This Monday I will be delivering a talk at Emory Law School, entitled ‘Public Interests in the Water Industry’.
Here is the abstract:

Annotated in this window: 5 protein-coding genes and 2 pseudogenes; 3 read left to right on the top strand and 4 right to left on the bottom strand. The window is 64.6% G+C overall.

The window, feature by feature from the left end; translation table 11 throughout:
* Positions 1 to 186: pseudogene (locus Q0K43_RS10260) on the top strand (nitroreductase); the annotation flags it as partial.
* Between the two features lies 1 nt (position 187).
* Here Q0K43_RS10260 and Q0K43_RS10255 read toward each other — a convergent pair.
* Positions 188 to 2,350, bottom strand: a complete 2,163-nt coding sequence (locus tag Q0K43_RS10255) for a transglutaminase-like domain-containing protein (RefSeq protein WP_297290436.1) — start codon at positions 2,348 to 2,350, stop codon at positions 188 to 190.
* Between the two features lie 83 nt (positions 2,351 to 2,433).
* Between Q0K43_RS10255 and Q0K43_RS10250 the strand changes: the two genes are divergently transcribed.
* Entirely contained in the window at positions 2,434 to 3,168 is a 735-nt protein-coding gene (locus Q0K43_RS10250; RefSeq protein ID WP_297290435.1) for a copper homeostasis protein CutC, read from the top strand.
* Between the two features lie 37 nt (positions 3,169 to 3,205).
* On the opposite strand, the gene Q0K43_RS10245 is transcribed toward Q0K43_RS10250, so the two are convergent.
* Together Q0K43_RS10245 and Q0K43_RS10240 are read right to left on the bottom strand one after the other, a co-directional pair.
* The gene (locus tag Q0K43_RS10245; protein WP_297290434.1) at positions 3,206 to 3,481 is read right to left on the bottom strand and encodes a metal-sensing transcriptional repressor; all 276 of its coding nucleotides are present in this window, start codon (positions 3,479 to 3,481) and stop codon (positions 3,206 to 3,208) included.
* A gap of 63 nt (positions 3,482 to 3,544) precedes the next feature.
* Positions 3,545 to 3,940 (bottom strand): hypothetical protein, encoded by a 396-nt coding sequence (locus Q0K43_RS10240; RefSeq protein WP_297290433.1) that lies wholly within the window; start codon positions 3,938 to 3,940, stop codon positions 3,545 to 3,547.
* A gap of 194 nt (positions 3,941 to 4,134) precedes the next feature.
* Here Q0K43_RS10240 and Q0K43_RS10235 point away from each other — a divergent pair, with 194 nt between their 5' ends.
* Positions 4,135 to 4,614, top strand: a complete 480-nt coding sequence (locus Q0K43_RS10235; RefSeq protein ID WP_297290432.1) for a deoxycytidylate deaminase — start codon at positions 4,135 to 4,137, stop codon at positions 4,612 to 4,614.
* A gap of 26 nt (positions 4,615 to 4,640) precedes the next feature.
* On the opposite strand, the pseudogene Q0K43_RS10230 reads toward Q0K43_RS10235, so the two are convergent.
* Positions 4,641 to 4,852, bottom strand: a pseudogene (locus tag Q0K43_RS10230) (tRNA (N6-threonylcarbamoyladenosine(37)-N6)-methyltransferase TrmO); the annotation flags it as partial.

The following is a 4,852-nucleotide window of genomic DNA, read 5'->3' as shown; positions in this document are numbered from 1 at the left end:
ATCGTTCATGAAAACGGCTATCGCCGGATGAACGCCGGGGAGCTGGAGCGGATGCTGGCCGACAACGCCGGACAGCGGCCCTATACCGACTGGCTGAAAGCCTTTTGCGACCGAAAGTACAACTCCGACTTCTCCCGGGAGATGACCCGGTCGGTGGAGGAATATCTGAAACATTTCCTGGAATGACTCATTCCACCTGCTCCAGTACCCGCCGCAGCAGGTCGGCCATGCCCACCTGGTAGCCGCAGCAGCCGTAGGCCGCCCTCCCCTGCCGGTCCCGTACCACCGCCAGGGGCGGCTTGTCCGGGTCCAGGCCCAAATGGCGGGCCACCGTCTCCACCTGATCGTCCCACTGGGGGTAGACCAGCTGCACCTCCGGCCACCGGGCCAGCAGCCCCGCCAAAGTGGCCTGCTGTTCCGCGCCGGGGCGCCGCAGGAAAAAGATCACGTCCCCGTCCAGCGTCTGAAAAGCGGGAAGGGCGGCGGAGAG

This talk will focus on the interplay between water concession contracts and investment arbitration. The liberalization of water services, together with processes of globalization, has prompted the emergence of a new type of disputes being submitted to arbitration panels. The purpose of this talk is to discuss different aspects of existing jurisprudence associated with public interest considerations in water concession disputes. It is argued that these services, traditionally qualified as ‘public’, are nonetheless being subjected to the generic language and logic of investment arbitration with little or no regard for the unique public interests involved in such cases. Different arguments have been voiced in these types of dispute, each associated with a different perspective on water rights. While there has been an increased resort to the language of ‘human rights’ by states and NGOs, it is surprising to notice that parties and arbitrators seldom refer to ‘consumer rights’, even though citizens are considered to be the beneficiaries of concession contracts and entitled to specific legal protection as consumers. As a consequence of this ‘silence’ over consumer rights, there is no reference to the public service obligations that traditionally bind the provider of the service. The liberalization of the water industry, combined with the privatization of dispute settlement methods, has led to an emphasis on economic aspects while downplaying its nature as a public or essential service.